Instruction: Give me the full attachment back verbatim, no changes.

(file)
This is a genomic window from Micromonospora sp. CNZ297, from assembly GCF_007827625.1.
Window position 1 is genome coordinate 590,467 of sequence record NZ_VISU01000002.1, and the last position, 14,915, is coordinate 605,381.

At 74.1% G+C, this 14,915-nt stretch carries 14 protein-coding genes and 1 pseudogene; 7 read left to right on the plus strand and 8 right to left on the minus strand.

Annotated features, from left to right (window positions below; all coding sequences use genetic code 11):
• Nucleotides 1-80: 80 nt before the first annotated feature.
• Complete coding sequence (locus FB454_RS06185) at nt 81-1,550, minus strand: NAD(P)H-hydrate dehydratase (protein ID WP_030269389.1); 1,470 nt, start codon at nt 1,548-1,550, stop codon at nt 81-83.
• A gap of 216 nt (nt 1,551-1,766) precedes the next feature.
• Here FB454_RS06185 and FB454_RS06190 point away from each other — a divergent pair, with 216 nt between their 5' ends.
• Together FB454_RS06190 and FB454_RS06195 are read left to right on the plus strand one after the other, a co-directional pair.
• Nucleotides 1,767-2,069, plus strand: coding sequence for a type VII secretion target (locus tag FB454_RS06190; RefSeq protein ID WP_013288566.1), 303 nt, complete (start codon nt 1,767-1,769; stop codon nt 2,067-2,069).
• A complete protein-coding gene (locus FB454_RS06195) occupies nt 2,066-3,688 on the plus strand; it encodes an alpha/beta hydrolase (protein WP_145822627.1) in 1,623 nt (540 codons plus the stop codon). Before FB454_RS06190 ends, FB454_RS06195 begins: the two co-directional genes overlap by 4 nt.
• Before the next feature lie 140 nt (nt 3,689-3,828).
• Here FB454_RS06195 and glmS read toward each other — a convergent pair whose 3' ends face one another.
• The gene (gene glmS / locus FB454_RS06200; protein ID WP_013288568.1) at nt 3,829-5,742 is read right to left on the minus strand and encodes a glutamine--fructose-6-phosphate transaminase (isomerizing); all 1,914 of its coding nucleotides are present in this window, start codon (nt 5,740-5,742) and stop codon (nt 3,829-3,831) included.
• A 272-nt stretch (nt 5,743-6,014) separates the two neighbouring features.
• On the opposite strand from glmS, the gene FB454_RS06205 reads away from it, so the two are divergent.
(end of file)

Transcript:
This is a genomic window from Micromonospora sp. CNZ297, from assembly GCF_007827625.1.
Window position 1 is genome coordinate 590,467 of sequence record NZ_VISU01000002.1, and the last position, 14,915, is coordinate 605,381.

At 74.1% G+C, this 14,915-nt stretch carries 14 protein-coding genes and 1 pseudogene; 7 read left to right on the plus strand and 8 right to left on the minus strand.

Annotated features, from left to right (window positions below; all coding sequences use genetic code 11):
• Nucleotides 1-80: 80 nt before the first annotated feature.
• Complete coding sequence (locus FB454_RS06185) at nt 81-1,550, minus strand: NAD(P)H-hydrate dehydratase (protein ID WP_030269389.1); 1,470 nt, start codon at nt 1,548-1,550, stop codon at nt 81-83.
• A gap of 216 nt (nt 1,551-1,766) precedes the next feature.
• Here FB454_RS06185 and FB454_RS06190 point away from each other — a divergent pair, with 216 nt between their 5' ends.
• Together FB454_RS06190 and FB454_RS06195 are read left to right on the plus strand one after the other, a co-directional pair.
• Nucleotides 1,767-2,069, plus strand: coding sequence for a type VII secretion target (locus tag FB454_RS06190; RefSeq protein ID WP_013288566.1), 303 nt, complete (start codon nt 1,767-1,769; stop codon nt 2,067-2,069).
• A complete protein-coding gene (locus FB454_RS06195) occupies nt 2,066-3,688 on the plus strand; it encodes an alpha/beta hydrolase (protein WP_145822627.1) in 1,623 nt (540 codons plus the stop codon). Before FB454_RS06190 ends, FB454_RS06195 begins: the two co-directional genes overlap by 4 nt.
• Before the next feature lie 140 nt (nt 3,689-3,828).
• Here FB454_RS06195 and glmS read toward each other — a convergent pair whose 3' ends face one another.
• The gene (gene glmS / locus FB454_RS06200; protein ID WP_013288568.1) at nt 3,829-5,742 is read right to left on the minus strand and encodes a glutamine--fructose-6-phosphate transaminase (isomerizing); all 1,914 of its coding nucleotides are present in this window, start codon (nt 5,740-5,742) and stop codon (nt 3,829-3,831) included.
• A 272-nt stretch (nt 5,743-6,014) separates the two neighbouring features.
• On the opposite strand from glmS, the gene FB454_RS06205 reads away from it, so the two are divergent.